Gardens. According to Vallely, Medieval Europe had kitchen and herb gardens, but it was the Arabs who developed the idea of the garden as a place of beauty and meditation. The first royal pleasure gardens in Europe were opened in 11th-century Muslim Spain. Flowers which originated in Muslim gardens include the carnation and the tulip.However, gardens were in Middle Eastern tradition long before Islam, to mention the legendary Hanging Gardens of Babylon around 600 BC. It also ignores the beautifully artistic Chinese Suzhou gardens (770–476 BC) which were designed for relaxation. The Roman tradition of gardens and fountains used for meditation. The oldest pictorial records of gardens are from Ancient Egyptian tomb paintings.
It is much more important, to accredit inventions to a religion is complete nonsense. Inventions are the result of ingenuity on the part of one or more people. In fact, what have the Arabs invented lately? The answer is not much in the last one thousand years. Moreover, many Islamic nations are stuck in the dark ages because of their corruption, religion and wars. Millions of people live in squalor with inadequate toilets and water. The West patents hundreds of thousands of inventions a year whereas the entire Muslim world has only a handful in its entire history, if any. The reason for this is plain: Islam forbids creativity and ingenuity. It discourages resourcefulness and innovation. It promotes strict observance of religion instead. How is that, the Science Museum publish and exhibit these mere lies? Simple again: money. Big money is being used to propagate these lies to the public in the name of diversity and multiculturalism. Unfortunately, Muslim strategy to conquer the world and to subdue humanity is highly successful, also due to the policies of ignorance, appeasement and oblivion.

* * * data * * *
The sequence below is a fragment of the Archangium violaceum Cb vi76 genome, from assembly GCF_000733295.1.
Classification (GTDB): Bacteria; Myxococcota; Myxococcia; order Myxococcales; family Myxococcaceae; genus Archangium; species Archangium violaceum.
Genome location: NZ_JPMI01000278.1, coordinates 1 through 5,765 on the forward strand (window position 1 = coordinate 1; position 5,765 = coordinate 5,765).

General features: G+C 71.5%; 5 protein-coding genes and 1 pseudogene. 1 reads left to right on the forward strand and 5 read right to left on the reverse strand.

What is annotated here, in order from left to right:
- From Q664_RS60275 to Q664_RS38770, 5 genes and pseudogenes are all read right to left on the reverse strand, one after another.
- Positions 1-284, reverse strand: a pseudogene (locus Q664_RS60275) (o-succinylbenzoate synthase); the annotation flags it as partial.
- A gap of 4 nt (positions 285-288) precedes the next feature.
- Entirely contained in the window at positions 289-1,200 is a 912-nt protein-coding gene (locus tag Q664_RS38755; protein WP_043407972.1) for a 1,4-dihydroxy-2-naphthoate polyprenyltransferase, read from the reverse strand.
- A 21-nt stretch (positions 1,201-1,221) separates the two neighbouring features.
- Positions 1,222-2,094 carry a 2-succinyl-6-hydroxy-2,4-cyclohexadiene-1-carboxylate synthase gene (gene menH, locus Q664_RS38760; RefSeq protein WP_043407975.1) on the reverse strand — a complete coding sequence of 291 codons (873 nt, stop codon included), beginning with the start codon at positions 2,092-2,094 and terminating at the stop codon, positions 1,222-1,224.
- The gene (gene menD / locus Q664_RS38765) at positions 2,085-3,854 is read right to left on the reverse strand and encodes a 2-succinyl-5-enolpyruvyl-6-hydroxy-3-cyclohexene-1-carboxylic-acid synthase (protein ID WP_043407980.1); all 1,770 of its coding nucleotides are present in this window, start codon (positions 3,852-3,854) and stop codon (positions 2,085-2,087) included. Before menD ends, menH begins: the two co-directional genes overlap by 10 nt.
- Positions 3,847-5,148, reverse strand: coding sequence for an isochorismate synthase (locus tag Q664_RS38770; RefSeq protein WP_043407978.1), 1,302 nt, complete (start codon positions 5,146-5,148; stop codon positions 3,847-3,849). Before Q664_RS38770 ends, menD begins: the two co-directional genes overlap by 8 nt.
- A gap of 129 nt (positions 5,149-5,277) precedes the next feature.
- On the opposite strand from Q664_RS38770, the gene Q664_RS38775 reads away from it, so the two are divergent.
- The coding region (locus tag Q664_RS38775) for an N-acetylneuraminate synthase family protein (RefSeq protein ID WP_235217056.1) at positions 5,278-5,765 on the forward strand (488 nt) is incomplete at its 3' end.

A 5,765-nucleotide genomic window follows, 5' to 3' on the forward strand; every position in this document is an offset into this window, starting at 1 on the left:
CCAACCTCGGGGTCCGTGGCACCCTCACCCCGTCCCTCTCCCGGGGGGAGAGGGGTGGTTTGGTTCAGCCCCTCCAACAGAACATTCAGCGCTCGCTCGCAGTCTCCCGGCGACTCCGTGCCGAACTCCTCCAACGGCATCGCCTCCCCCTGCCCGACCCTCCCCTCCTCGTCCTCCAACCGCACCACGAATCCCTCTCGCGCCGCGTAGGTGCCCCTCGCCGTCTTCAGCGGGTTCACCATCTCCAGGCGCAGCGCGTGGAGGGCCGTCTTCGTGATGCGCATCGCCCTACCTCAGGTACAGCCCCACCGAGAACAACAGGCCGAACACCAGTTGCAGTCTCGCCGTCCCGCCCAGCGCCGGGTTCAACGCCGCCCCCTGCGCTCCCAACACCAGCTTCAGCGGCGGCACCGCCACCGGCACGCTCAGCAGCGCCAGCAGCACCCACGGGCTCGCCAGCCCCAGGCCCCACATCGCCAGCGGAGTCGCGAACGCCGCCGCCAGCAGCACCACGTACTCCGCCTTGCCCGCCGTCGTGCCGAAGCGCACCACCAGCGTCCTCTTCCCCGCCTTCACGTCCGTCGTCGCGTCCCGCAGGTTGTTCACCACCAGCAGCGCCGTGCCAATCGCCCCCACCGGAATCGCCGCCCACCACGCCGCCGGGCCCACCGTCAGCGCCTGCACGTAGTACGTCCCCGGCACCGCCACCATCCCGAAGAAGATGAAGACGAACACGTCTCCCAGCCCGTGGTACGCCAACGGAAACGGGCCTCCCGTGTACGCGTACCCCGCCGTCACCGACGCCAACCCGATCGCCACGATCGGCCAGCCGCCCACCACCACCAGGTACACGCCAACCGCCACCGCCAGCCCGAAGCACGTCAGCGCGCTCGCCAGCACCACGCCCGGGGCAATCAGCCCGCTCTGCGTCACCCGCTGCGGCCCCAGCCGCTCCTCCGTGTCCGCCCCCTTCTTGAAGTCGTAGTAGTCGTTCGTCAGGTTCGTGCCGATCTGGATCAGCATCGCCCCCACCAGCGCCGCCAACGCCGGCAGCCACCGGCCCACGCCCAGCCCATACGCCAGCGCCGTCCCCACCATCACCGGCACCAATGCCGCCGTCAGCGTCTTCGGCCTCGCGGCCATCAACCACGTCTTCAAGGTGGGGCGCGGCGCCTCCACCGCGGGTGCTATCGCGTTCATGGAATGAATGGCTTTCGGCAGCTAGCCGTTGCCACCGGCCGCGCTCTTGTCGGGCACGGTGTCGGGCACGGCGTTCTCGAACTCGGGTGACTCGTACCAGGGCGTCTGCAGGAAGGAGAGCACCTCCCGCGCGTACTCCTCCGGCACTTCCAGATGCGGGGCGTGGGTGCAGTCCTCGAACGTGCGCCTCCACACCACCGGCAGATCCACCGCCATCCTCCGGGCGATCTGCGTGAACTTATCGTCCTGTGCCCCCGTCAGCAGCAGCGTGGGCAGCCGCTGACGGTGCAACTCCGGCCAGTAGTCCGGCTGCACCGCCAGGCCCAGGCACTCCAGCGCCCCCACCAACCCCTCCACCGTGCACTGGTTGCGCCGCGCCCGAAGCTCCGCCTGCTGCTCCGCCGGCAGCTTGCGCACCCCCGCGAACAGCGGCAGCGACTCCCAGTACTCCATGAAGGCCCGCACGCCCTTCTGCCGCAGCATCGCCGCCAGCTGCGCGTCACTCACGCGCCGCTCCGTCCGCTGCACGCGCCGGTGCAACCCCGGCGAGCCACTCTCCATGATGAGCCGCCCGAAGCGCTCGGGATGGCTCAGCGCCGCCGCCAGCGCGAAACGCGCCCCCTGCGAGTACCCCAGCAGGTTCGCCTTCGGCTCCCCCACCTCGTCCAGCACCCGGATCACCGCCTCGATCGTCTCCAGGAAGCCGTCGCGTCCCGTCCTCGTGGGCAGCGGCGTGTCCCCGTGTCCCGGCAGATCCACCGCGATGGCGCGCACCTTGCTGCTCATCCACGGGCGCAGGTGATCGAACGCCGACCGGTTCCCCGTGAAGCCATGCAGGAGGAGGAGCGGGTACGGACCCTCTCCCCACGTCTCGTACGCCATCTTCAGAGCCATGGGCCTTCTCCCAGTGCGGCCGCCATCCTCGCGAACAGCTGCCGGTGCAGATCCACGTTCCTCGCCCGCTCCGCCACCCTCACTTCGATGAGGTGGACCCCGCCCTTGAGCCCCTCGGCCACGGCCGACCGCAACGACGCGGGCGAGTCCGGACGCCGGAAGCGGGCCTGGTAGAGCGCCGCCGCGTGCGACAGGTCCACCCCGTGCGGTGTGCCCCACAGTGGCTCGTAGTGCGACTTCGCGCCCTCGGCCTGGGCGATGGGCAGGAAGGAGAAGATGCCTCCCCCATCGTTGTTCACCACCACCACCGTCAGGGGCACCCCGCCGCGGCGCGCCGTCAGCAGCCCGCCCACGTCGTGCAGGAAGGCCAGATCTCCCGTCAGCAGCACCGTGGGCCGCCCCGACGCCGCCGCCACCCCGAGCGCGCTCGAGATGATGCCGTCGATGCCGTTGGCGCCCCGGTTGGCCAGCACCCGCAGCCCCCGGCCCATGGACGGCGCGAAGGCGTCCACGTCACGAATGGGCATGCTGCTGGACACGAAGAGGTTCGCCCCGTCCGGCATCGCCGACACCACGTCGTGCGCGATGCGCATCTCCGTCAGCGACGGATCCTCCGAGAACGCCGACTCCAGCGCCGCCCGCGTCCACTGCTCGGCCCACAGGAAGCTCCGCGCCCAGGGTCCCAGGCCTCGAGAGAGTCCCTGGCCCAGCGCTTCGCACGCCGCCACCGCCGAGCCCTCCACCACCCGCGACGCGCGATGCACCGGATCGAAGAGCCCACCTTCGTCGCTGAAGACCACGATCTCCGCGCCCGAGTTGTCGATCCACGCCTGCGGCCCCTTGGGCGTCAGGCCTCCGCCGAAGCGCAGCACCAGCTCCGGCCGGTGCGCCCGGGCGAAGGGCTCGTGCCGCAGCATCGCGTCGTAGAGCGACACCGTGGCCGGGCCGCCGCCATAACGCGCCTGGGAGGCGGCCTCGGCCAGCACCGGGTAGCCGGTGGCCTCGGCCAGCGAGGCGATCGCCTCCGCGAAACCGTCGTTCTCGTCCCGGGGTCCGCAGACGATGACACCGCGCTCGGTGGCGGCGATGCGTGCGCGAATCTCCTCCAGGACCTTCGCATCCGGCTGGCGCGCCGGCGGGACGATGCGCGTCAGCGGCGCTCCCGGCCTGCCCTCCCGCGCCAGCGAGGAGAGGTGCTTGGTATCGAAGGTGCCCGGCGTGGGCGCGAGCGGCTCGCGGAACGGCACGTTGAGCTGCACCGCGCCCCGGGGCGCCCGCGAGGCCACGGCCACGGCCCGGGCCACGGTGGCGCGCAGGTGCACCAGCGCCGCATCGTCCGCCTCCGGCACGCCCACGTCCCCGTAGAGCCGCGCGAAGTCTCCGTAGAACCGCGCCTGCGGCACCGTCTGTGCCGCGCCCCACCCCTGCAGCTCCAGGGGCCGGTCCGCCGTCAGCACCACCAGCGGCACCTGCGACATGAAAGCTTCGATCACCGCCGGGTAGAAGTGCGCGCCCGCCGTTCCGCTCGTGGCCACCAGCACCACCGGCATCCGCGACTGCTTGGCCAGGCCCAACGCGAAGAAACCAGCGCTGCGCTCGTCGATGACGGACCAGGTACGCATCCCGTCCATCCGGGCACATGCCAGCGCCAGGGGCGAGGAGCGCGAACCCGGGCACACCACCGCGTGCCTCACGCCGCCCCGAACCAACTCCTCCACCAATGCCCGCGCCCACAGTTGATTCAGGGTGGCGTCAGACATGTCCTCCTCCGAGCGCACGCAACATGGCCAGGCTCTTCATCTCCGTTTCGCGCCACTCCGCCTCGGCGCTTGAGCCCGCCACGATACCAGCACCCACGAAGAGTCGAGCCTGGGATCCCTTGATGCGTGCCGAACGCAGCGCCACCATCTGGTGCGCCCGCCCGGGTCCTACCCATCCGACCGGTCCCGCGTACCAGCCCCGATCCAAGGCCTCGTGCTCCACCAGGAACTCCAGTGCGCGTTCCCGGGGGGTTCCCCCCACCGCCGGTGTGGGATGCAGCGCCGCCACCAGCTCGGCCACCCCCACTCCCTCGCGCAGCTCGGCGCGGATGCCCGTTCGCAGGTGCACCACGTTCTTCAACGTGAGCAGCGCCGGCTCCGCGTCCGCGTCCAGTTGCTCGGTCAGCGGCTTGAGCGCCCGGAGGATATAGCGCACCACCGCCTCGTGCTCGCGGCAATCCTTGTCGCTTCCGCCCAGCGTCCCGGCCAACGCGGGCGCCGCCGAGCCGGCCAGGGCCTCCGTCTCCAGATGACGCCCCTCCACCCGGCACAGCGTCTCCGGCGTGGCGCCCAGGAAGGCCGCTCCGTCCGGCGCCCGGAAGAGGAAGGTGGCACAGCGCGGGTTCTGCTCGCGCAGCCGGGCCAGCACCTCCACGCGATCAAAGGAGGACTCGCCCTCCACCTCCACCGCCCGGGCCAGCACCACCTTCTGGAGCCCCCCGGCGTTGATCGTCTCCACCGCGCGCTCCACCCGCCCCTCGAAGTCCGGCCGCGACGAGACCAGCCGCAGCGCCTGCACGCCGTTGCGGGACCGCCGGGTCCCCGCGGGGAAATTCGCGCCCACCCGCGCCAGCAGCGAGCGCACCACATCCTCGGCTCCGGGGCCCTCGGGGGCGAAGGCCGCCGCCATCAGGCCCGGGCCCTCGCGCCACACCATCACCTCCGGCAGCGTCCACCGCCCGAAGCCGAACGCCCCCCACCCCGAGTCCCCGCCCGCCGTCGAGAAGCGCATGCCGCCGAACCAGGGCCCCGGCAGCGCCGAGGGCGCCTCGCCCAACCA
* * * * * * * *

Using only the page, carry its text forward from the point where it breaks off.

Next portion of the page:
For those who wish to balance: imagine history of the Arab life in Arabia, tribes with two main occupations of day by day living: Ghazawāt (raids) and Ghanā’im (booty). This was also their main occupation during Muhammad’s times and the conquest eras (al-Khulafā’ ar-Rāshidûn, the Umayyad and the Abbasid Dynasties). These tribes were not acquainted with sciences and culture. Their religion does not recommend investigation, criticism, open-mindedness, rationalism, skepticism and free thinking. Were from one suddenly expects the Arabs to dwell with sciences?